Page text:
The Board of Trustees of the city’s public university voted Wednesday to fire Sessoms, 65, without cause. He had held the job since September 2008. Under his contract, Sessoms will be eligible for $295,000 in payments after his termination, which takes effect Jan. 18.
The abrupt transition comes amid debate over proposed budget cuts at the struggling 5,490-student university and the future of its subsidiary community college, created in 2009.
Elaine A. Crider, chairwoman of the governing board, declined to elaborate on why Sessoms was fired.
“ ‘No cause’ is about the best answer you’re going to get,” Crider told reporters Friday afternoon at UDC headquarters on Connecticut Avenue NW. “We’d rather talk about where we’re going, not where we’ve been.”
Crider added that she is committed to moving the community college, headquartered on North Capitol Street, toward independence. That echoes the view of Mayor Vincent C. Gray (D).
Asked whether Gray had a role in firing Sessoms, Crider said the trustees acted independently. “We don’t need the mayor to influence us, and he didn’t,” Crider said.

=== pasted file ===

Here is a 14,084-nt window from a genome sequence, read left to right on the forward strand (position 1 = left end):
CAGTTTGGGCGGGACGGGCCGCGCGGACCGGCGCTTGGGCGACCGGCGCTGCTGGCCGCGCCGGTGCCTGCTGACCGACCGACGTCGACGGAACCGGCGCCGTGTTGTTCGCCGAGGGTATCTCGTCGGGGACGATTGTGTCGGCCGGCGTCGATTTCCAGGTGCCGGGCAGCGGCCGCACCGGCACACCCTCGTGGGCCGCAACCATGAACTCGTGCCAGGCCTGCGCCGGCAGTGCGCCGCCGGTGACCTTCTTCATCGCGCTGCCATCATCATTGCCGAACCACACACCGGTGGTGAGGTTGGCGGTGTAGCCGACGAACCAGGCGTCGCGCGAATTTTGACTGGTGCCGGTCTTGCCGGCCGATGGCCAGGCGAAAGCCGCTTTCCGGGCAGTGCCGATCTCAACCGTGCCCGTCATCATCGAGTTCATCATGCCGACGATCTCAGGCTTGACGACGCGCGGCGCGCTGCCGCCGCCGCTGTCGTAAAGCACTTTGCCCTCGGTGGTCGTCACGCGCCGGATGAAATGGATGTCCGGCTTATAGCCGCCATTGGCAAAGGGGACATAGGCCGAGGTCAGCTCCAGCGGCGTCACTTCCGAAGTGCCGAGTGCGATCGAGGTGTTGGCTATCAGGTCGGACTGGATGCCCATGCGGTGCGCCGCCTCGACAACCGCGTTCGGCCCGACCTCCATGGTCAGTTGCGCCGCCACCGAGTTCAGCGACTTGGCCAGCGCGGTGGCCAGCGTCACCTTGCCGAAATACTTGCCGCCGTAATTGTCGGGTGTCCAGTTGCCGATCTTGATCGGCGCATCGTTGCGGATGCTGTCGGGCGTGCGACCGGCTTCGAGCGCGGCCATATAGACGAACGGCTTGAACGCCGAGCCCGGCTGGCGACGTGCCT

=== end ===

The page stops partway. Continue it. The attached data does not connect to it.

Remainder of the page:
The 15-member board is made up of 11 mayoral appointees, three elected alumni and a student member, according UDC spokesman Alan Etter. He said Crider was appointed by Gray’s predecessor, Adrian M. Fenty (D).
On Thursday, Gray told a television interviewer that he was not directly involved in the board’s action. But the mayor sent the D.C. Council a budget request on Monday, two days before Sessoms was fired, asking legislators to transfer $350,000 to the university for “personal services for strategic UDC personnel.”
A senior Gray administration official confirmed Thursday that the request was meant to provide funding related to Sessoms’s departure. The official called it a “buyout of his contract” rather than a severance payment.
Gray, who after his 2010 election was considered an ally of Sessoms, had tempered his enthusiasm for the UDC president in recent months amid questions about how aggressively the university was moving to cut costs and reduce its dependence on city subsidies.
As interim chief operating officer, Petty, 69, who has worked at the university for more than three decades, will have a salary that is comparable to what the UDC provost makes.
Officials said that translates to $229,000 a year. “I’m confident the board and I can work together,” Petty said. “It’s a very short time frame.”
Mike DeBonis contributed to this report.